Saving Paul Rudolph’s 23 Beekman, an Architectural Oxymoron

The paparazzi had its cameras squarely trained on Robert De Niro today, as the Landmarks Preservation Commission unanimously approved his penthouse atop the Greenwich Hotel. But he was not the only star to appear at 1 Centre Street today–not even the most famous one, at least not to the architecture geeks–as the commission also voted unanimously in favor of naming Paul Rudolph’s 23 Beekman Place the city’s latest landmark.

The three-story penthouse atop a four-story 1860 townhouse was Rudolph’s home for almost five decades, beginning in 1961. It was the place where he experimented with and refined his ideas about architecture and it’s been a marvel to the generations that followed him.

“He’s the reason I became an architect, making today a very special day,” commissioner Fred Bland said during a hearing this morning. Mr. Bland mentioned that, fate being cruel, the year he arrived at Yale to begin his architecture training, Rudolph had just left. Moments later, commissioner Margery Perlmutter remarked that she almost quit architecture because Rudolph had been a guest critic during one of her studios at Columbia and was merciless in his appraisal of her work.

Yet Rudolph’s impact on the profession has been so wide and so profound that in preserving this unusual townhouse the commission is not only honoring the city’s built history, but also the world’s. Given that Rudolph’s signature interior was renovated in the middle of last decade, protecting what remains of the building was essential. (The penthouse is actually a rental, popping up now and again for about $20,000 per month.)

“There are so few Paul Rudolph Buildings left,” Bland told The Observer after the vote. “They’re falling right and left across the country, due to destruction, disuse, and neglect. It’s a rare moment to save a place so personal, his experimental place.”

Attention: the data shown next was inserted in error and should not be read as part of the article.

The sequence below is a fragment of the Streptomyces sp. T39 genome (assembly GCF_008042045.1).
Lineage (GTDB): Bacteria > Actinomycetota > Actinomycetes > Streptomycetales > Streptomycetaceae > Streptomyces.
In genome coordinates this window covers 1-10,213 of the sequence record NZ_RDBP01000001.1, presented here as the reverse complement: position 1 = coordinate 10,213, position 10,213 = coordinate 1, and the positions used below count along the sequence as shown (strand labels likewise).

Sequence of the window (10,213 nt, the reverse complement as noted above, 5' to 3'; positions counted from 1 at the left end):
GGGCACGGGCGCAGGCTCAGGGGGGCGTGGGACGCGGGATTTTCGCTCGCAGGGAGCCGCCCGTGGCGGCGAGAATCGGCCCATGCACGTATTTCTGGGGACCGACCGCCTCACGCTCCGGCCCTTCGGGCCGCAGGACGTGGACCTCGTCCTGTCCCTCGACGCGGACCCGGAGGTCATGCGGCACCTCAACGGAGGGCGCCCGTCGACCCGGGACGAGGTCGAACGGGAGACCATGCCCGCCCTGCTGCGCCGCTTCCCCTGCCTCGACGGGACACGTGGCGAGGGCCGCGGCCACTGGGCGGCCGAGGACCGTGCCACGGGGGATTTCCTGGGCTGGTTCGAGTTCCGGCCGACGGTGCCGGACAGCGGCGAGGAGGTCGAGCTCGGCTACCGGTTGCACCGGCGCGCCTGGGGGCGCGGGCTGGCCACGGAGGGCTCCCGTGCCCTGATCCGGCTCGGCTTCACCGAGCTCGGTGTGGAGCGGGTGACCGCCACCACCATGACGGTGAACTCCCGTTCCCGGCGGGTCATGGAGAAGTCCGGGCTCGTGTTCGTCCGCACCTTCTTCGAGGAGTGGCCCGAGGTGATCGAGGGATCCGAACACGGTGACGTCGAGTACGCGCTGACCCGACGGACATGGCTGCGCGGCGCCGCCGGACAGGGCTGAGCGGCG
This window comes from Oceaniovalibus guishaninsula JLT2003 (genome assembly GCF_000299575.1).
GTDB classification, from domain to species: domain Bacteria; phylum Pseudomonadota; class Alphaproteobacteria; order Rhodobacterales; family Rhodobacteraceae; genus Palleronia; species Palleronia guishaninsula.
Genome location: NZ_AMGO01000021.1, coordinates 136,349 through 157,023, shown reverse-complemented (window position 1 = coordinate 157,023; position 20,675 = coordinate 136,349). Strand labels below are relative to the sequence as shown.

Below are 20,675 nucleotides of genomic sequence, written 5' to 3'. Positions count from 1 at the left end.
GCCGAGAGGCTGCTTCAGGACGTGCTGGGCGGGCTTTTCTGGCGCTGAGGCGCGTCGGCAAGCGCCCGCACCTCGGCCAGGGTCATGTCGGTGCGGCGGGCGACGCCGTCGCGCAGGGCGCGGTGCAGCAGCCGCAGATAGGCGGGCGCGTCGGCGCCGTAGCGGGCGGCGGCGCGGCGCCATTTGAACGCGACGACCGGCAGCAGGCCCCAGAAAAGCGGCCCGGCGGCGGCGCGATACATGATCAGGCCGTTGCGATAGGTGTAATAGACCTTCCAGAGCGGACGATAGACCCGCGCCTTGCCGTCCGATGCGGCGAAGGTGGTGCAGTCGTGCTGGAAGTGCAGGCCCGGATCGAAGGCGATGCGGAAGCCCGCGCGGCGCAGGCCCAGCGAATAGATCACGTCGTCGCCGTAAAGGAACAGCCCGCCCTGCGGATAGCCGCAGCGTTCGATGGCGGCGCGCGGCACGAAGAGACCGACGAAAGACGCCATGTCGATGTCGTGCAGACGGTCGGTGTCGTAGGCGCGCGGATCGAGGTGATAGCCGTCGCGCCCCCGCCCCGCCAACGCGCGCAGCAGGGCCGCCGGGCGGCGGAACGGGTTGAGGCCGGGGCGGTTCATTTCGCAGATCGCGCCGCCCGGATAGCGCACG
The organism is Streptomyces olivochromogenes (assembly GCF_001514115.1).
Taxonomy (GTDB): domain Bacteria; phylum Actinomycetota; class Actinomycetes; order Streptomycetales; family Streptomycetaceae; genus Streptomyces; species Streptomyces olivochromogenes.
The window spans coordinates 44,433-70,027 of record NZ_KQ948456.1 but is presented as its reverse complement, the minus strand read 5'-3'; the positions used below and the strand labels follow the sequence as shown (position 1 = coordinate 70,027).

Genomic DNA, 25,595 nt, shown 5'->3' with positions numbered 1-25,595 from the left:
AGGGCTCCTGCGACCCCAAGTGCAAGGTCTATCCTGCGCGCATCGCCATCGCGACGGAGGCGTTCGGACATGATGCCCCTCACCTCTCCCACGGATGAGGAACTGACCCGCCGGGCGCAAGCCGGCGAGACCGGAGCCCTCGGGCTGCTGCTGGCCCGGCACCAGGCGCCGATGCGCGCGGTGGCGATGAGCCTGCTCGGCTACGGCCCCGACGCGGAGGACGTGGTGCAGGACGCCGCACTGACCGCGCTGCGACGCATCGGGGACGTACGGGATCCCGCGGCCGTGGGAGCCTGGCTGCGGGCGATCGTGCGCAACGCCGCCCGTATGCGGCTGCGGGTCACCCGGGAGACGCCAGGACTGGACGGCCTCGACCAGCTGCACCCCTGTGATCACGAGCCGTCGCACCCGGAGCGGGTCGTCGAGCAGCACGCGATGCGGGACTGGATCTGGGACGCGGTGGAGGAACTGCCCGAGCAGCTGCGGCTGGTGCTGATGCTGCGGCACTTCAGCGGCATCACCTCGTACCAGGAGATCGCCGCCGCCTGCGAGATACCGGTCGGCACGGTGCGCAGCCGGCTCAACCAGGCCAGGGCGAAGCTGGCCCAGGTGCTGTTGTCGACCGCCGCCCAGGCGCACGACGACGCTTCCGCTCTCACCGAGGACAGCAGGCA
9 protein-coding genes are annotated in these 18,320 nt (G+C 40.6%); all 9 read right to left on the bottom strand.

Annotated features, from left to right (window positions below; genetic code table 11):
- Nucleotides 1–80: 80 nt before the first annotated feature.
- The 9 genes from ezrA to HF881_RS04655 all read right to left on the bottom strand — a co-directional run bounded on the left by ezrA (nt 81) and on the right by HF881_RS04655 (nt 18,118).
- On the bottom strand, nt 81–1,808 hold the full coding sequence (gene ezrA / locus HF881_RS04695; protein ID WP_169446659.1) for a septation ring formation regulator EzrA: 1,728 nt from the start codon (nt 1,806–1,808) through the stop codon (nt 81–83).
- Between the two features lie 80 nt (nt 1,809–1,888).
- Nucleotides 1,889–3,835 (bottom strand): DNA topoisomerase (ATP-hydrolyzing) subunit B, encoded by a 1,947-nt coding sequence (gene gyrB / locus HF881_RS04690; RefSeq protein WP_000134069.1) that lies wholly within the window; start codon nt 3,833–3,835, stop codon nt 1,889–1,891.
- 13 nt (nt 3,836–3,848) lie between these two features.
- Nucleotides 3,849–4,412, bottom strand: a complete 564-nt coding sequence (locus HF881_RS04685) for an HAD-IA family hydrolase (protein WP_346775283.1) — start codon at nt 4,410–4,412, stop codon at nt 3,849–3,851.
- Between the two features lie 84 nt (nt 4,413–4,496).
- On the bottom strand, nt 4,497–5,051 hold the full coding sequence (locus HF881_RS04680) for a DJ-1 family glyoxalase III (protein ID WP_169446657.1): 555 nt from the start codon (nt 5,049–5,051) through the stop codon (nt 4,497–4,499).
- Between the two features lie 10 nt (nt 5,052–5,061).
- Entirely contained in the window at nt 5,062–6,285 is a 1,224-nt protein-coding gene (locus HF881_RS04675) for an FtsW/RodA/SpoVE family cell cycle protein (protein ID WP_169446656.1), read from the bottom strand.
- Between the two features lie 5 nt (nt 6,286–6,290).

The commissioners actually ruminated on whether they would have approved such an experimental project were it proposed today. That question was left open, but if 980 Madison or 837 Washington are any indication, they are certainly leaning in a liberal, or at least more expansive, direction. Commission chair Robert Tierney told The Observer he’s inclined to think so. “It’s interesting, as we get a bigger inventory of landmarks, you can pick and choose from all kinds of genres,” Tierney said. The result is a broader and deeper definition of what it is to be a New York City landmark.

And yet there remains a certain alienness to a building like 23 Beekman. In a way, it is an oxymoron, a cancer atop a truly “historic building.” The very idea of a modern landmark is itself a contradiction in terms because modernism sought to wipe away history. Consider Robert Moses, Le Corbusier, even Rudolph, all trying to eradicate history, to defeat nature, end poverty and blight, addressing all of the world’s ills through their work.

Where better to recognize this tension than a building with such a clearly split personality?

And yet all of that Utopian zeal failed as much as it succeeded, so much so that many of the buildings it left behind are now unloved, even hated. This makes modernist preservation all the more essential and immediate. Not only have these buildings-beyond-time themselves aged (some quite severely), but they have become examples of architectural idealism, experimentation, and failure. Thus they are something to be saved, even as they sought to wipe out their forebears.

As Ada Louis Huxtable recently wrote in The Journal, regarding the defacement of the old Manufacturers Hanover Trust Building on Park Avenue:

The concern here is for the precedent-setting modernism perfected in New York in the mid-20th century. It set the standard for corporate and commercial construction world-wide and is increasingly recognized as a major American contribution to the architecture of our time.

Fortunately, for the city and for architecture, the Landmarks Preservation Commission appears up to the task (even if it did fumble in the case of Mani Hani and a few others).

“The word icon is often overused,” Tierney told The Observer. “This is a modern icon in every sense of the word. Rudolph designed it, he lived here, his spirit lives here, and that is rare to find in New York or anywhere. It’s really great to have saved it.” And now onward to the next one.

mchaban [at] | @mc_nyo

Saving Paul Rudolph’s 23 Beekman, an Architectural Oxymoron